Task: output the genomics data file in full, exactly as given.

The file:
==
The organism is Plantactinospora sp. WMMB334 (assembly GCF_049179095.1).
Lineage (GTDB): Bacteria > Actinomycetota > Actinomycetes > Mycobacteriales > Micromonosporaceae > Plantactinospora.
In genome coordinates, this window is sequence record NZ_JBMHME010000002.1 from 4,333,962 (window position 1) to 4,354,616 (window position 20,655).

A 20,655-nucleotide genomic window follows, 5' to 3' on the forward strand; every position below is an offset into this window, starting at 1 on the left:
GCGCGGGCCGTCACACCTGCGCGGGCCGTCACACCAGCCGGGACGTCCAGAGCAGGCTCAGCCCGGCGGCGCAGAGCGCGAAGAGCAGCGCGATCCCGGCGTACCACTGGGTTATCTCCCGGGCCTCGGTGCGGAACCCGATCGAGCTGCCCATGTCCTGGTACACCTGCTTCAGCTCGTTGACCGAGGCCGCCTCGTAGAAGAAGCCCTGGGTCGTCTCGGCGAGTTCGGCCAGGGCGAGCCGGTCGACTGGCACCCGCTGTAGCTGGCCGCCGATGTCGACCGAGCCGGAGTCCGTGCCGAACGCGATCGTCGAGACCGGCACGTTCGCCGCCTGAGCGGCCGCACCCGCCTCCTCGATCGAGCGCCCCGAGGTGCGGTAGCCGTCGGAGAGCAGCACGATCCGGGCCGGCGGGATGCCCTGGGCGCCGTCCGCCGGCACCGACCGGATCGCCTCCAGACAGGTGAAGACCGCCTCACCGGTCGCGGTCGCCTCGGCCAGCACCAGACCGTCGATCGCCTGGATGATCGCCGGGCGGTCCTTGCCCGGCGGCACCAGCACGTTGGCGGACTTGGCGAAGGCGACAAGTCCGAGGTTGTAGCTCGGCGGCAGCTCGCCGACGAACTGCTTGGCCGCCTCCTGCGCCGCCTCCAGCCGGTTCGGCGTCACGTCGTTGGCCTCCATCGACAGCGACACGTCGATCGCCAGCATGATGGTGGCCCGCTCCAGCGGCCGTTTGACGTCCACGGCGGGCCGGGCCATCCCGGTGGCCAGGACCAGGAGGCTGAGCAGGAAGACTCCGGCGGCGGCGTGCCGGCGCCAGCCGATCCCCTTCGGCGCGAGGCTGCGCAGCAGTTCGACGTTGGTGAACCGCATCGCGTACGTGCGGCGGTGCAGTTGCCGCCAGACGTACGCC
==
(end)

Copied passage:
The organism is Plantactinospora sp. WMMB334 (assembly GCF_049179095.1).
Lineage (GTDB): Bacteria > Actinomycetota > Actinomycetes > Mycobacteriales > Micromonosporaceae > Plantactinospora.
In genome coordinates, this window is sequence record NZ_JBMHME010000002.1 from 4,333,962 (window position 1) to 4,354,616 (window position 20,655).

A 20,655-nucleotide genomic window follows, 5' to 3' on the forward strand; every position below is an offset into this window, starting at 1 on the left:
GCGCGGGCCGTCACACCTGCGCGGGCCGTCACACCAGCCGGGACGTCCAGAGCAGGCTCAGCCCGGCGGCGCAGAGCGCGAAGAGCAGCGCGATCCCGGCGTACCACTGGGTTATCTCCCGGGCCTCGGTGCGGAACCCGATCGAGCTGCCCATGTCCTGGTACACCTGCTTCAGCTCGTTGACCGAGGCCGCCTCGTAGAAGAAGCCCTGGGTCGTCTCGGCGAGTTCGGCCAGGGCGAGCCGGTCGACTGGCACCCGCTGTAGCTGGCCGCCGATGTCGACCGAGCCGGAGTCCGTGCCGAACGCGATCGTCGAGACCGGCACGTTCGCCGCCTGAGCGGCCGCACCCGCCTCCTCGATCGAGCGCCCCGAGGTGCGGTAGCCGTCGGAGAGCAGCACGATCCGGGCCGGCGGGATGCCCTGGGCGCCGTCCGCCGGCACCGACCGGATCGCCTCCAGACAGGTGAAGACCGCCTCACCGGTCGCGGTCGCCTCGGCCAGCACCAGACCGTCGATCGCCTGGATGATCGCCGGGCGGTCCTTGCCCGGCGGCACCAGCACGTTGGCGGACTTGGCGAAGGCGACAAGTCCGAGGTTGTAGCTCGGCGGCAGCTCGCCGACGAACTGCTTGGCCGCCTCCTGCGCCGCCTCCAGCCGGTTCGGCGTCACGTCGTTGGCCTCCATCGACAGCGACACGTCGATCGCCAGCATGATGGTGGCCCGCTCCAGCGGCCGTTTGACGTCCACGGCGGGCCGGGCCATCCCGGTGGCCAGGACCAGGAGGCTGAGCAGGAAGACTCCGGCGGCGGCGTGCCGGCGCCAGCCGATCCCCTTCGGCGCGAGGCTGCGCAGCAGTTCGACGTTGGTGAACCGCATCGCGTACGTGCGGCGGTGCAGTTGCCGCCAGACGTACGCC